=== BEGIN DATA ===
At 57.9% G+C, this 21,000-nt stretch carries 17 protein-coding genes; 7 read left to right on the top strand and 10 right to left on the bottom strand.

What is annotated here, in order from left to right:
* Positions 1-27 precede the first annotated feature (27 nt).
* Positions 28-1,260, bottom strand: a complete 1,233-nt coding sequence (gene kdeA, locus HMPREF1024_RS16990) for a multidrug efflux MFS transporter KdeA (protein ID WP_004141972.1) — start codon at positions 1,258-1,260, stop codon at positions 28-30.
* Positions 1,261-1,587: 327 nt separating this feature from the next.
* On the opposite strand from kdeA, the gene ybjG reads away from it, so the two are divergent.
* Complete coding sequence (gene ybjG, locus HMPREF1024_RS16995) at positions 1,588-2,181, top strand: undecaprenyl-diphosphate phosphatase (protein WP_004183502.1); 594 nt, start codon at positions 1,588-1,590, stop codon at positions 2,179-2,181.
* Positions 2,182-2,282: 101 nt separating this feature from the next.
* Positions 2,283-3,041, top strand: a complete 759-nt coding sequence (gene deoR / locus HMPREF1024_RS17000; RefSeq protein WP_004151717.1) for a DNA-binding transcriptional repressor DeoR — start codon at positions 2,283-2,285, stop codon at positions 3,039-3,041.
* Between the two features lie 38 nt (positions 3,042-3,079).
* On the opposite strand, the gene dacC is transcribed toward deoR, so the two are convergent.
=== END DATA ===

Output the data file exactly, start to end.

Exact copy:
At 57.9% G+C, this 21,000-nt stretch carries 17 protein-coding genes; 7 read left to right on the top strand and 10 right to left on the bottom strand.

What is annotated here, in order from left to right:
* Positions 1-27 precede the first annotated feature (27 nt).
* Positions 28-1,260, bottom strand: a complete 1,233-nt coding sequence (gene kdeA, locus HMPREF1024_RS16990) for a multidrug efflux MFS transporter KdeA (protein ID WP_004141972.1) — start codon at positions 1,258-1,260, stop codon at positions 28-30.
* Positions 1,261-1,587: 327 nt separating this feature from the next.
* On the opposite strand from kdeA, the gene ybjG reads away from it, so the two are divergent.
* Complete coding sequence (gene ybjG, locus HMPREF1024_RS16995) at positions 1,588-2,181, top strand: undecaprenyl-diphosphate phosphatase (protein WP_004183502.1); 594 nt, start codon at positions 1,588-1,590, stop codon at positions 2,179-2,181.
* Positions 2,182-2,282: 101 nt separating this feature from the next.
* Positions 2,283-3,041, top strand: a complete 759-nt coding sequence (gene deoR / locus HMPREF1024_RS17000; RefSeq protein WP_004151717.1) for a DNA-binding transcriptional repressor DeoR — start codon at positions 2,283-2,285, stop codon at positions 3,039-3,041.
* Between the two features lie 38 nt (positions 3,042-3,079).
* On the opposite strand, the gene dacC is transcribed toward deoR, so the two are convergent.